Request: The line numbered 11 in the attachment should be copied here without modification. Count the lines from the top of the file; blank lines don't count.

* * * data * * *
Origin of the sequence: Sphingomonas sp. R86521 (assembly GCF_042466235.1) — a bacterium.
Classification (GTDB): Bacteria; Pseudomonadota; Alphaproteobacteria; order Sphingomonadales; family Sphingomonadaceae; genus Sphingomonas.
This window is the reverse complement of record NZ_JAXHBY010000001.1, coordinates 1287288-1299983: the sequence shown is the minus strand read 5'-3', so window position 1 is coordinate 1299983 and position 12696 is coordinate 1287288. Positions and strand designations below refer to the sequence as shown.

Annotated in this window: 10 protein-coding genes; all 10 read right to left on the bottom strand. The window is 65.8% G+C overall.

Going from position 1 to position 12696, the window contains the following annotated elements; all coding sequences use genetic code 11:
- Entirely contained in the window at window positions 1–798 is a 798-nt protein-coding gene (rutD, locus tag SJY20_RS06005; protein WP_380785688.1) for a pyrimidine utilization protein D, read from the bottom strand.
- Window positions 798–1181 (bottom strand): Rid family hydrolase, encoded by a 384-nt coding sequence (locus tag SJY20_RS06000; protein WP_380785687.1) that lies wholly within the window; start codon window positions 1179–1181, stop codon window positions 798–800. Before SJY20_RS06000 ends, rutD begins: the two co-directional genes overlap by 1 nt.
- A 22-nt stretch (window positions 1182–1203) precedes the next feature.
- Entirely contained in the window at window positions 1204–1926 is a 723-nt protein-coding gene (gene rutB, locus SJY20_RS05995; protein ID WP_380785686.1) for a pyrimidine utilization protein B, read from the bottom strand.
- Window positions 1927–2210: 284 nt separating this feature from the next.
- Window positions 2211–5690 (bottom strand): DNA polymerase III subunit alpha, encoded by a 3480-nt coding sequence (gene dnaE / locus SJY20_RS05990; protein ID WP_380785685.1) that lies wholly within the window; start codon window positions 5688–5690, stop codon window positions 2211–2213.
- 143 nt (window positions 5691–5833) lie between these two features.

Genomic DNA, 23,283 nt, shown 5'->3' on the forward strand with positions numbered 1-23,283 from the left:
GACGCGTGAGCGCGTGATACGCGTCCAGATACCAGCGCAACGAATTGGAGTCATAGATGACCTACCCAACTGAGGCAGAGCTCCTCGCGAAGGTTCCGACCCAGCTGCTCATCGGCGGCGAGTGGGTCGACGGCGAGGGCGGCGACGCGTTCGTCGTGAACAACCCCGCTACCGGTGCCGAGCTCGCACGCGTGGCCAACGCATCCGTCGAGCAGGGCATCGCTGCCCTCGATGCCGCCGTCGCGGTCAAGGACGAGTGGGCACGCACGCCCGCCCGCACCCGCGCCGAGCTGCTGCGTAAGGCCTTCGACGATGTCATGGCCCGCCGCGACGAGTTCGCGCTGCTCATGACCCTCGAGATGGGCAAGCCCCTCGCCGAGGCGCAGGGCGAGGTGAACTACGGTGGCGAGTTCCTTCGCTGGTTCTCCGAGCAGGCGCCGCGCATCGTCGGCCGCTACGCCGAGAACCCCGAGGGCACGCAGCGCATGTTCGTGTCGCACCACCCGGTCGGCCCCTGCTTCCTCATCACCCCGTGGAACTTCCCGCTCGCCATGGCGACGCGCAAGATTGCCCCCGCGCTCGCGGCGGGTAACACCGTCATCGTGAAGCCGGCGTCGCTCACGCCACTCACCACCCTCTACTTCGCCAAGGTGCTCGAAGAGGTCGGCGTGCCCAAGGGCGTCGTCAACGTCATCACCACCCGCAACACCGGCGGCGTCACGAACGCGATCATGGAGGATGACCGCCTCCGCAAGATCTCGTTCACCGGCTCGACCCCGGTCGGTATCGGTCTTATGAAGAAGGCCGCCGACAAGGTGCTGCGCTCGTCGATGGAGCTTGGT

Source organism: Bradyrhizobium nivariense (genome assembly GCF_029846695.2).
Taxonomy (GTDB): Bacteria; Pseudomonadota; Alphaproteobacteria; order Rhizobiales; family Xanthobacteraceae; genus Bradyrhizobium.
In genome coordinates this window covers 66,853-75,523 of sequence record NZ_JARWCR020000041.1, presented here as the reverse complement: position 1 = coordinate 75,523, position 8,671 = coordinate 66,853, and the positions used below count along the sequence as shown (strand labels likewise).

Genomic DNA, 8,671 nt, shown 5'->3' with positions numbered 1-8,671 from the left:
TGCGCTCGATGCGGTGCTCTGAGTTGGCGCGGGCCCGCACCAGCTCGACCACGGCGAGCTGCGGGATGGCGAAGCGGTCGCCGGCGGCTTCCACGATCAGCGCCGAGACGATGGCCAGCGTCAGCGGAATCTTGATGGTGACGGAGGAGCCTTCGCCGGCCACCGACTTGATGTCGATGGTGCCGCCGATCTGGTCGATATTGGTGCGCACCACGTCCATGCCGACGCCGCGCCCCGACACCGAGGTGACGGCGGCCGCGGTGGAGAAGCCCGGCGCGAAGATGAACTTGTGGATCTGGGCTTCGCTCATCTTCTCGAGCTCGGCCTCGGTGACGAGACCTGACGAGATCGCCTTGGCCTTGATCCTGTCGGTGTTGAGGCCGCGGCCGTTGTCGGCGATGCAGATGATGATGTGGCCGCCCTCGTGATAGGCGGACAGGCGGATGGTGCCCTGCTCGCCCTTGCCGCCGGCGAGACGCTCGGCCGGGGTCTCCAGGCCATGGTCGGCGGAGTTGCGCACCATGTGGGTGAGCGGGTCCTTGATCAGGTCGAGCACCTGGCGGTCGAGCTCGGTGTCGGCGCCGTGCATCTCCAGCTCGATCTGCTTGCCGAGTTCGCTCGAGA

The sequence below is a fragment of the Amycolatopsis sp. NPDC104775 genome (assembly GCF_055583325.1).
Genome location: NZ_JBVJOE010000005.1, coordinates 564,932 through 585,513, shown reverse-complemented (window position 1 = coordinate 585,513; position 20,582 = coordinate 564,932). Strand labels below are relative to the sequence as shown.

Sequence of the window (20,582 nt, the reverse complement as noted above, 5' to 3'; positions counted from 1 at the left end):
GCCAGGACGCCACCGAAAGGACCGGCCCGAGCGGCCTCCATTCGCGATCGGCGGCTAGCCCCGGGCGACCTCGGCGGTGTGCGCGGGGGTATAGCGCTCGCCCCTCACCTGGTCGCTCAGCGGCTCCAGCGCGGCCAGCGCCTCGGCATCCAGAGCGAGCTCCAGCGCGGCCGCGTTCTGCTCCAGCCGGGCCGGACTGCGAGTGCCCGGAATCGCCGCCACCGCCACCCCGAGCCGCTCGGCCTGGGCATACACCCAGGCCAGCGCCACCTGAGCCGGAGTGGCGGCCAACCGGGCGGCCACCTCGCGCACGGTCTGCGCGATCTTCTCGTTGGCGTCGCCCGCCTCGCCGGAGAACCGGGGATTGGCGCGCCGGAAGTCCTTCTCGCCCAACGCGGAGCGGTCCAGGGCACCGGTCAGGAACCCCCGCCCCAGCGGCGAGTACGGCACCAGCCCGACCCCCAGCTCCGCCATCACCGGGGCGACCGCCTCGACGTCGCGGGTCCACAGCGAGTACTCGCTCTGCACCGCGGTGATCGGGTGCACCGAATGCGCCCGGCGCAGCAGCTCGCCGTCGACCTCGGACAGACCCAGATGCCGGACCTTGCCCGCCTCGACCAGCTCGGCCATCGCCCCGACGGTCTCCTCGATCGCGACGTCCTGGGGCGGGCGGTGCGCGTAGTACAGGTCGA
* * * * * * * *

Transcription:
- Window positions 2211–5690 (bottom strand): DNA polymerase III subunit alpha, encoded by a 3480-nt coding sequence (gene dnaE / locus SJY20_RS05990; protein ID WP_380785685.1) that lies wholly within the window; start codon window positions 5688–5690, stop codon window positions 2211–2213.